The major players that are “no-nos” among simple sugars include:
- Candy including chocolate
- Galactose (found in dairy foods)
- High Fructose Corn Syrup
- Jams and jellies
- Maltose (in Molasses)
- Soda pop
- Table sugar
Watch product labels for dextrin, sorghum, dextrose, maltose, turbinado, and xylitol. You can focus instead on edibles with complex sugars. These include:
- Beets (fresh)
- Brown rice
- Cream of rice cereal
- Lentils and beans
- Pumpkin and butternut squash
- Sweet potatoes
- Whole wheat bread and pasta (100%)
In terms of salt intake, people with Meniere’s Disease should limit themselves to about 1,500 mg of sodium daily. More than that increases your water weight. Here is a list of some foods that have high levels of salt, and alternatives you can swap out for your diet.
Breads & Grains:
Avoid salted rolls, quick breads, pancake mix, pizza, salted crackers, instant potatoes, and stuffing. Alternatives include muffins, rice, pasta, low-sodium crackers, unsalted pretzels, and chips.
Condiments & Fats:
Avoid soy sauce, marinades, bottled salad dressing, salted butter, ketchup, and mustard. Alternatives include vegetable oil, unsalted oil, vinegar and low-sodium salad dressings or sauces.
Avoid buttermilk, processed cheese (or cheese spreads), cheese sauce and cottage cheese. Instead eat yogurt, ice milk, cream cheese, and mozzarella.
Fruit & Vegetables
Canned vegetables and vegetable juices, olives, pickles, packaged mixes like au gratin potatoes, pre-prepared salsa. Alternatives include fresh potatoes or frozen fries, low-sodium vegetable juice, fresh or frozen fruit juice, dried fruit, and plain frozen vegetables.
Eggs, Fish, Meat & Poultry
Avoid smoke, salted, and cured meat. The same holds true for fish and poultry items like ham, hot dogs, sardines, cold cuts, and anchovies. Alternatives include fresh frozen pork, beef, and oil or water-packed poultry and fish.
Individual Ingredients to Avoid When You Have Meniere’s Disease
There are certain ingredients affecting Meniere’s symptoms more than others. It’s a recommendation you stay away from any edibles that trigger migraines. Specifically, those items having tyramine, an amino acid. Example include bananas, brie, cheddar cheese, chicken livers, chocolate, figs, nuts, red wine, smoked meat, and yogurt.
Experts also strongly suggest refraining from alcohol, caffeine, and tobacco. These can all impact fluid regulation in your body including blood flow. This may cause vertigo, headaches, and other typical Meniere’s manifestations.
Finally, as mentioned earlier, some people find that MSG can trigger their Meniere’s symptoms. In the list of what not to eat when you have Meniere’s, if you want to avoid MSG do not consume plant protein extracts, yeast extracts, textured protein, corn oil, malt extract or flavoring, broth or stock, flavorings like beef or chicken, soy or whey protein concentrate.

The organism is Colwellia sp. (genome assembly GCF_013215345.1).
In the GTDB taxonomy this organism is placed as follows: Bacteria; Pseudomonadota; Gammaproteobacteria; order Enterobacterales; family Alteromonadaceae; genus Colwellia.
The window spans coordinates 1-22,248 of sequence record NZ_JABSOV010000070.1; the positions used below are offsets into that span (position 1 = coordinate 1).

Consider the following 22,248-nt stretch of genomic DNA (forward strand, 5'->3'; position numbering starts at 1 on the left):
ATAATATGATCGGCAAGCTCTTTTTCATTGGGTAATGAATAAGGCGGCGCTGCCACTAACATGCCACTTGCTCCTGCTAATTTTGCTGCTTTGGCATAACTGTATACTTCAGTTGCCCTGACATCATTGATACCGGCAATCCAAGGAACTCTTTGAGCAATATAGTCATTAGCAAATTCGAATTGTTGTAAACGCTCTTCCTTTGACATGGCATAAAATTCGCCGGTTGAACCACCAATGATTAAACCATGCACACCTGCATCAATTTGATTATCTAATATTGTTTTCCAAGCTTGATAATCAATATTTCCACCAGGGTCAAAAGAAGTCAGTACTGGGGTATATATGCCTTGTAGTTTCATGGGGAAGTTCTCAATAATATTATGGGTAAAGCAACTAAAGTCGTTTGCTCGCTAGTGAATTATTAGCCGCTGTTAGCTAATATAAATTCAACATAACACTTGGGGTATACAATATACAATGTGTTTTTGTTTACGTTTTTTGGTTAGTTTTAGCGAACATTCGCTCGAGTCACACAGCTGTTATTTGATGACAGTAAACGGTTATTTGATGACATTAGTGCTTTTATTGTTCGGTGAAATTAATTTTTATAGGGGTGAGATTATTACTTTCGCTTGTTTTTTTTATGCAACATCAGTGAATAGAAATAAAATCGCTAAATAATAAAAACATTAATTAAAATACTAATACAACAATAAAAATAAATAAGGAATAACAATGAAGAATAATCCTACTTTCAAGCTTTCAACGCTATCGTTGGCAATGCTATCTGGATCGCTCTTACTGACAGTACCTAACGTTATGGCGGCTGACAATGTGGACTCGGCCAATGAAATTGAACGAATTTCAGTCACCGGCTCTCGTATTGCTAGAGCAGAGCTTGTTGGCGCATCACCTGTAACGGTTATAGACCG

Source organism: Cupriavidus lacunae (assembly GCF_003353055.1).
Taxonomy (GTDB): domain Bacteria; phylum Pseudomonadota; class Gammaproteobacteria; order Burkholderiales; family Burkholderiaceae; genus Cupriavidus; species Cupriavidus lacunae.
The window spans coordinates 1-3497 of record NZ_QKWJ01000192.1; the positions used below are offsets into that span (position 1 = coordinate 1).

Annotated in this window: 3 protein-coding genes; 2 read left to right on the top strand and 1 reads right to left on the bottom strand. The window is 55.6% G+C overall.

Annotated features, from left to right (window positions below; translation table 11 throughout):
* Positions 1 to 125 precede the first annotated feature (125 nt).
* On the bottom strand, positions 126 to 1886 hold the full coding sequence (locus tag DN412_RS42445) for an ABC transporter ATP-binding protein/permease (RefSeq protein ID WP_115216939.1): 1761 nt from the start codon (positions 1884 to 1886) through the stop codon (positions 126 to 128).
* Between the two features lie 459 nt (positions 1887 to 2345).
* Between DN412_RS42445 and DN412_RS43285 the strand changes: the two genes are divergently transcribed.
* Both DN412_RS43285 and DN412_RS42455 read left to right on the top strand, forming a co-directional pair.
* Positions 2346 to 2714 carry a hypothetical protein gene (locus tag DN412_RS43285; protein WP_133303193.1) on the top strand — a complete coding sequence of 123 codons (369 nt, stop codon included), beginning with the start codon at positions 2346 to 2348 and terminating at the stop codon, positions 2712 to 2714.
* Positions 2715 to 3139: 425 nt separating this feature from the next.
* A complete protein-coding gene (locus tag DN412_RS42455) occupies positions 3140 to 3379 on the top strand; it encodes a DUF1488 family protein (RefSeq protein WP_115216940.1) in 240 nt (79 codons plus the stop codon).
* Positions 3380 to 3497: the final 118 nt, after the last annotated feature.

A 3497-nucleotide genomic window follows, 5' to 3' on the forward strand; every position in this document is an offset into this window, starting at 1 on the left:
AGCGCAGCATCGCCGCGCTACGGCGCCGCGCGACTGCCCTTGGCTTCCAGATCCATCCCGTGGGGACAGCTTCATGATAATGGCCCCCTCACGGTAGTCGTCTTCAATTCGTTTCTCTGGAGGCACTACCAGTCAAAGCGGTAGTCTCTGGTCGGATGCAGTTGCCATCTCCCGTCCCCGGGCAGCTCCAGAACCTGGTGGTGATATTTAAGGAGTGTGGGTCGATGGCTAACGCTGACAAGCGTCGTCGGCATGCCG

Summing It All Up: Healthy Living and Meniere’s Disease Control
At first when you look at all the suggested limitations regarding what not to eat when you have Meniere’s you can feel overwhelmed. Sometimes when you grab a bite, you have no idea it has something in it which can trigger your symptoms. Be patient with yourself. This is not a fast process. Try a few different approaches, mixing and matching ingredients and noting your responses.
Your efforts get more complicated when you plan on eating out. If you are going into an establishment do your homework. Call ahead. Ask if they have any menu items that fit your restrictions. The main thing you want to ask about is salt. Cooks have a love-affair with sodium, so it’s often hard to find a restaurant with low-sodium offerings. Many will accommodate requests if you put in an order ahead of time.
If your friends or family invite you to dine with them, now is a good time to explain the things you shouldn’t eat. No one wants a wonderful evening of delicious food and conversation interrupted with a vertigo attack that takes up a good amount of the evening to resolve. Once people know you are being proactive about your health, they’re usually more than willing to help.
Bring your knowledge into your own kitchen. It may take your body a while to adjust to your new diet, but it’s well worth it. Following the lists of “what not to eat” may decrease the frequency or severity of your Meniere’s symptoms. It will make you much happier and less stressed in the long run. Good eating!